VBM essentially borrows from the PQRS program in setting minimum reporting requirements. In order to avoid an automatic VBM penalty, a provider group must do one of the following: (a) register and report as a PQRS GPRO for the group’s TIN, or (b) report at least 50% of the group’s EPs for PQRS on an individual-EP basis. Under option (a), registration with CMS for a PQRS GPRO reporting method, such as by registry or EHR, is due by June 30th of the performance year, and the declaration cannot be changed after the deadline. Note that there are no minimum reporting requirements with respect to VBM cost measures, as those measures are calculated by CMS based upon submitted Part B claims.

4. What are the financial impacts of VBM?

For the 2015 performance year, the automatic VBM penalty applied to provider groups not satisfying the minimum VBM reporting requirements outlined above in FAQ #3 is -4% for provider groups with at least 10 eligible professionals (EPs) and -2% for groups and solo practitioners with less than 10 EPs. This automatic penalty is in addition to the -2% assessed by the PQRS program, so that a total penalty of -6% is applied for non-PQRS-reporting groups having at least 10 EPs and -4% for groups and solo practitioners with fewer than 10 EPs.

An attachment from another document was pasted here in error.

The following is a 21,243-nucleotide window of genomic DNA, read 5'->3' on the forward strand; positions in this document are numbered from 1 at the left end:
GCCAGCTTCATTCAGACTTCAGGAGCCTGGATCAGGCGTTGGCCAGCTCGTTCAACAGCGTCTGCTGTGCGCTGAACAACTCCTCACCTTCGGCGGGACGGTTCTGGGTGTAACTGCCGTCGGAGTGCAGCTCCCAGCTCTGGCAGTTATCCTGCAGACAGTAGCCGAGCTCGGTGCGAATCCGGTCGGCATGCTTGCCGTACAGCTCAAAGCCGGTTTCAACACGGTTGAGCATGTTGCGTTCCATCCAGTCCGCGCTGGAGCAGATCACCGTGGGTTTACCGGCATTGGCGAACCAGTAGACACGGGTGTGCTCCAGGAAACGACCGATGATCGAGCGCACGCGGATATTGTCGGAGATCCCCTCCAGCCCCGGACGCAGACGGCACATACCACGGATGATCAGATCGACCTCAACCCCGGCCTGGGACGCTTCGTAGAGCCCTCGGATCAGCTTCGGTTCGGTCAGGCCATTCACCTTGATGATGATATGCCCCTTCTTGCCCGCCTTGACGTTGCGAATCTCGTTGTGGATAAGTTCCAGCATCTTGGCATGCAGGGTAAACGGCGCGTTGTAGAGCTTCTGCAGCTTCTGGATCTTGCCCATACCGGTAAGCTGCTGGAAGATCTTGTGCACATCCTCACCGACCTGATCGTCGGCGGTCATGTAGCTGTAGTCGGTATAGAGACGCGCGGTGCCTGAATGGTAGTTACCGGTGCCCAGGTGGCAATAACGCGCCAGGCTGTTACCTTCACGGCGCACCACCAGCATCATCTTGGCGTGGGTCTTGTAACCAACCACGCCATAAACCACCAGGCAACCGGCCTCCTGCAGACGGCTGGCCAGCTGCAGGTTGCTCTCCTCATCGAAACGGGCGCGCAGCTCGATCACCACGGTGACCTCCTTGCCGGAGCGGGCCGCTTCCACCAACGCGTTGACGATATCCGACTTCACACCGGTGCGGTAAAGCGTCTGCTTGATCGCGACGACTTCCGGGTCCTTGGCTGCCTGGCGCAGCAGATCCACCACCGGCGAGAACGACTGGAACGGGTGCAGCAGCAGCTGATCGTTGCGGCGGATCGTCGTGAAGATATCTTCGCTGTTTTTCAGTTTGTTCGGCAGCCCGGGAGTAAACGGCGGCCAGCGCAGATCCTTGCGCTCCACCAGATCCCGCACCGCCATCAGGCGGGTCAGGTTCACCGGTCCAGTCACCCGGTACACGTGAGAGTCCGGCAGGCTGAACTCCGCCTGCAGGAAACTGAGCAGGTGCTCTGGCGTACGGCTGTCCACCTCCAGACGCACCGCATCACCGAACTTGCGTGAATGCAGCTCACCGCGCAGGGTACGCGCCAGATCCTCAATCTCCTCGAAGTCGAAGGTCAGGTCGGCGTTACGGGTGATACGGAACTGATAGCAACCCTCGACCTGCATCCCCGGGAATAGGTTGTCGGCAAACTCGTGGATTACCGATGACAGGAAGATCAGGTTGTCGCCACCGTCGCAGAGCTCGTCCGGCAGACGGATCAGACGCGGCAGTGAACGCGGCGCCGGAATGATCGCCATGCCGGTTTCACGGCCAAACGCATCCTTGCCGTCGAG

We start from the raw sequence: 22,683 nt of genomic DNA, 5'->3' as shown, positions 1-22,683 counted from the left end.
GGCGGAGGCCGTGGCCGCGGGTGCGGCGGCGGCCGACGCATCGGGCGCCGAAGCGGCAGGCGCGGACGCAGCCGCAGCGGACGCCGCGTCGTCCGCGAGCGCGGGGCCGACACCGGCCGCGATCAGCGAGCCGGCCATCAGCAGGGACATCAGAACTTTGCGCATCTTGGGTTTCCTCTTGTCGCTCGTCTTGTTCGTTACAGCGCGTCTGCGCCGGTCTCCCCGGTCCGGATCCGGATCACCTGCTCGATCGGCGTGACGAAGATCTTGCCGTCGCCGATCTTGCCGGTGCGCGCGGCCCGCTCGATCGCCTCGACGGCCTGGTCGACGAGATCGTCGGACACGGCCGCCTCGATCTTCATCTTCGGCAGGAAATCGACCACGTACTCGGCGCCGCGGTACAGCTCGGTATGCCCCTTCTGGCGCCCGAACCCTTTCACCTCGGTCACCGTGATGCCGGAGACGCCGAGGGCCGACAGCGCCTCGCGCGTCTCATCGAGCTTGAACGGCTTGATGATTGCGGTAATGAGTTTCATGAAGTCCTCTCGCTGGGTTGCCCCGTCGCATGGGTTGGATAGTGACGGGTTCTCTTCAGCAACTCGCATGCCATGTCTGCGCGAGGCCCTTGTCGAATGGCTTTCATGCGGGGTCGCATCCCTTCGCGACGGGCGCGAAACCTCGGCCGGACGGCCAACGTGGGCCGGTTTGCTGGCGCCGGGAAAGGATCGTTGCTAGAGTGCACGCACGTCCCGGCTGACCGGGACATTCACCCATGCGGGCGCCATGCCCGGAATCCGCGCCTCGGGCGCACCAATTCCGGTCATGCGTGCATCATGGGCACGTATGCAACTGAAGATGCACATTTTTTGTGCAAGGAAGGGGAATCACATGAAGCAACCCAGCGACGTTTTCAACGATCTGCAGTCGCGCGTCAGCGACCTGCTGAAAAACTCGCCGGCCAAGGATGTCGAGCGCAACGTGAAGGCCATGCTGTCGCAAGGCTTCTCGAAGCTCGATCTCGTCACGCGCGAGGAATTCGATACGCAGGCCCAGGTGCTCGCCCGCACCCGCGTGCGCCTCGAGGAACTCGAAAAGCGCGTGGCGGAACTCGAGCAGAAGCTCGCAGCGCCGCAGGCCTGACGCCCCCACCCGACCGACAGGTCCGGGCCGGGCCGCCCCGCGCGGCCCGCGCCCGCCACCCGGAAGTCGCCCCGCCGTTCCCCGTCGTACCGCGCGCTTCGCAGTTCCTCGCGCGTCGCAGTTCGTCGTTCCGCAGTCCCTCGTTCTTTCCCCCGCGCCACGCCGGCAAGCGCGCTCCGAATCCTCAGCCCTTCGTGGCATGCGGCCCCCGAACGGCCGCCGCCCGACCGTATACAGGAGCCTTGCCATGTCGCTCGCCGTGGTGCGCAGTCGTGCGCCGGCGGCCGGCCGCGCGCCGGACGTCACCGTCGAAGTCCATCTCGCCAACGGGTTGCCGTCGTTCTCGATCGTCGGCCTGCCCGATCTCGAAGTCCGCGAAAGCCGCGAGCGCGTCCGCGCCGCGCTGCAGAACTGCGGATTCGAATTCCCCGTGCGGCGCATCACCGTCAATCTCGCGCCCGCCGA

Importantly, for the 2015 performance year, the payment adjustment will only be applied to physicians billing to the group’s TIN in the 2017 payment adjustment year. So although non-physicians count as EPs for the purpose of determining the size of a group and thereby the potential payment adjustments outlined in this FAQ #4, non-physicians’ 2017 Part B payments are not subject to VBM payment adjustments. However, CMS is proposing for the 2016 performance year for 2018 payment adjustments to apply to physicians and non-physicians alike.